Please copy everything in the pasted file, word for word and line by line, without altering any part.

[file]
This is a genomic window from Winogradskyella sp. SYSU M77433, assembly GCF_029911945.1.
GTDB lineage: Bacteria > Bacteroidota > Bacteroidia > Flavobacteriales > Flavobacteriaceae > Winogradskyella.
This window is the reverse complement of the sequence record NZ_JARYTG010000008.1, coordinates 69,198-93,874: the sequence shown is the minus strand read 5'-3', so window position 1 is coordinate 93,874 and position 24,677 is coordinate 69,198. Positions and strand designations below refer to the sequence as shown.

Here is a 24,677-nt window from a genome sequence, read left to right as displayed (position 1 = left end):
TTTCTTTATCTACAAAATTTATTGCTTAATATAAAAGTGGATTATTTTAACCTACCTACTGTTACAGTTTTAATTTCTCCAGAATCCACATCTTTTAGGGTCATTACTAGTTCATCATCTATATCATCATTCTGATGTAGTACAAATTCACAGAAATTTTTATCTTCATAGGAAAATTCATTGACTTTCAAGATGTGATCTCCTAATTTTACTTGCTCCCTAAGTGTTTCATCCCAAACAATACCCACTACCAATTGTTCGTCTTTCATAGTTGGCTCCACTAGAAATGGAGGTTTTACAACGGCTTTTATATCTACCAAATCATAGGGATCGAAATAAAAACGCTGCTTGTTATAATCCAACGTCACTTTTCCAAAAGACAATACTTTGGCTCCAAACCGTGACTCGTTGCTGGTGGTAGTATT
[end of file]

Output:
This is a genomic window from Winogradskyella sp. SYSU M77433, assembly GCF_029911945.1.
GTDB lineage: Bacteria > Bacteroidota > Bacteroidia > Flavobacteriales > Flavobacteriaceae > Winogradskyella.
This window is the reverse complement of the sequence record NZ_JARYTG010000008.1, coordinates 69,198-93,874: the sequence shown is the minus strand read 5'-3', so window position 1 is coordinate 93,874 and position 24,677 is coordinate 69,198. Positions and strand designations below refer to the sequence as shown.

Here is a 24,677-nt window from a genome sequence, read left to right as displayed (position 1 = left end):
TTTCTTTATCTACAAAATTTATTGCTTAATATAAAAGTGGATTATTTTAACCTACCTACTGTTACAGTTTTAATTTCTCCAGAATCCACATCTTTTAGGGTCATTACTAGTTCATCATCTATATCATCATTCTGATGTAGTACAAATTCACAGAAATTTTTATCTTCATAGGAAAATTCATTGACTTTCAAGATGTGATCTCCTAATTTTACTTGCTCCCTAAGTGTTTCATCCCAAACAATACCCACTACCAATTGTTCGTCTTTCATAGTTGGCTCCACTAGAAATGGAGGTTTTACAACGGCTTTTATATCTACCAAATCATAGGGATCGAAATAAAAACGCTGCTTGTTATAATCCAACGTCACTTTTCCAAAAGACAATACTTTGGCTCCAAACCGTGACTCGTTGCTGGTGGTAGTATT